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Mukwonago teacher brings arctic trip back to her classroom

by | Feb 13, 2020 | Stand Up for Public Education Blog | 0 comments

Art teacher Julie Theim takes a selfie in Svalbard, in the High Arctic.

Elementary students at Rolling Hills Elementary School in Mukwonago got to experience the High Arctic through a virtual reality tour made by their art teacher, according to a story in the Milwaukee Journal Sentinel.

Art students in Julie Theim’s class have never been to the High Arctic of Svalbard, a remote, sparsely-populated Norwegian archipelago halfway between Norway and the North Pole.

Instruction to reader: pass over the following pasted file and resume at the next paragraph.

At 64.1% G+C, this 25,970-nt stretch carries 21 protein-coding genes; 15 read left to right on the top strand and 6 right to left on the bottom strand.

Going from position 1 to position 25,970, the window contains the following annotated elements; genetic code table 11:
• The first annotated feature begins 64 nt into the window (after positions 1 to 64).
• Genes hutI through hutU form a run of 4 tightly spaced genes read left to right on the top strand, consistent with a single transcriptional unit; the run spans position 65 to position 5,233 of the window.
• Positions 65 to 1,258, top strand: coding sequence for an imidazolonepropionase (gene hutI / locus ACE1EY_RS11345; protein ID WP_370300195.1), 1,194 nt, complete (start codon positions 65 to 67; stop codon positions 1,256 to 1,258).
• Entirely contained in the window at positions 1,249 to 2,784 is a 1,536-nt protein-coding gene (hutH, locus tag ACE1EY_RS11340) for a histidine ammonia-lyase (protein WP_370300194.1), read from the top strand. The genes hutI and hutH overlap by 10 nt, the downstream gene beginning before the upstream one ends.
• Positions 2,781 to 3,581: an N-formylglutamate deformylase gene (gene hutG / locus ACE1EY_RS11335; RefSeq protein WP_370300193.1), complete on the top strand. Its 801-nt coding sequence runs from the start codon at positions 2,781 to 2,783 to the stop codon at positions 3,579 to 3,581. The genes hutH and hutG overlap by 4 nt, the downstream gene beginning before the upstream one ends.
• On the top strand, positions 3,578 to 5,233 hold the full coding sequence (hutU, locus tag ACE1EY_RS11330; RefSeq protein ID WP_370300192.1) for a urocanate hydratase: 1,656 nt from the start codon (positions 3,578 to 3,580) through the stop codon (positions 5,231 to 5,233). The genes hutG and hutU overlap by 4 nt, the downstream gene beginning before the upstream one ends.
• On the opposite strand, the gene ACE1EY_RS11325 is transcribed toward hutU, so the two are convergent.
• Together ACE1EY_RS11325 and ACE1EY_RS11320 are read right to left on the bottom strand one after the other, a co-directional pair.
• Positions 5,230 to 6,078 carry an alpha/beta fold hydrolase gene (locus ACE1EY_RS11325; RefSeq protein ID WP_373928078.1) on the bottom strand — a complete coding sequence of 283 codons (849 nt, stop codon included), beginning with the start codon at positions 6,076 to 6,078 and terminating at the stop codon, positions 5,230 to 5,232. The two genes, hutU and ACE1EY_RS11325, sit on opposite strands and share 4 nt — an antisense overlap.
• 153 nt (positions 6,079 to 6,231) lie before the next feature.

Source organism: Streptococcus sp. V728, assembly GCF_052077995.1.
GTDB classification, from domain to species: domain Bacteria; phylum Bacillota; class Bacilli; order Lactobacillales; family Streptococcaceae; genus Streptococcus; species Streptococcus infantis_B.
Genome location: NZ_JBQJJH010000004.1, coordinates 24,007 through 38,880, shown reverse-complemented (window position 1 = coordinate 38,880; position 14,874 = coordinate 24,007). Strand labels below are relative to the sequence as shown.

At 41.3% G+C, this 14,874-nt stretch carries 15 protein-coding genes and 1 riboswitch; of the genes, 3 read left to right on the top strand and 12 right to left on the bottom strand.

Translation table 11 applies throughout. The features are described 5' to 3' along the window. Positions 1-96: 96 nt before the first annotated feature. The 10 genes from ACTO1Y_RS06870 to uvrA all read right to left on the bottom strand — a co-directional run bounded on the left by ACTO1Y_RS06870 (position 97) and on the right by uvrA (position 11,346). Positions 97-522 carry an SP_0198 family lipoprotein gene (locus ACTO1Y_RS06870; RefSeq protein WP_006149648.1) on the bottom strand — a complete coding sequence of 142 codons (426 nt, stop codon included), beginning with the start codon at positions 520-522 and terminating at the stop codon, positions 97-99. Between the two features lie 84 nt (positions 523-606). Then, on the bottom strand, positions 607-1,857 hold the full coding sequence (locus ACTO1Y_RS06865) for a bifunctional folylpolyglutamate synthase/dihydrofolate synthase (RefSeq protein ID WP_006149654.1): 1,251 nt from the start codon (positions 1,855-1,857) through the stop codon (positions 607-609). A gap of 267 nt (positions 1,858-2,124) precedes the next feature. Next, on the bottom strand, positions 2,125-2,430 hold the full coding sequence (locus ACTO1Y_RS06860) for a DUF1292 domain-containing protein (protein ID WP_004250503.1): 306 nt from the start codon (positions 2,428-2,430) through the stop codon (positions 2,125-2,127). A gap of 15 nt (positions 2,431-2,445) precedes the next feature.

But through Theim’s efforts to create a virtual reality tour, they’ve been able to spy a frolicking arctic fox on a hillside, view thousands of birds soaring above the Alkefjellet bird cliff and see brightly-colored houses in Longyearbyen.

“Kids are learning about all of these things and all of these places, but if you can actually story-tell with them and show them what you’ve seen, then the project you do and the learning that happens is more relevant and meaningful to them,” she said.

See the images and read the full story here.

(If you’re reminded of a 2019 Wisconsin School News story, it might be this one, a first-hand report of Oconto Falls teacher Kelly Koller’s Arctic expedition.)

 

 

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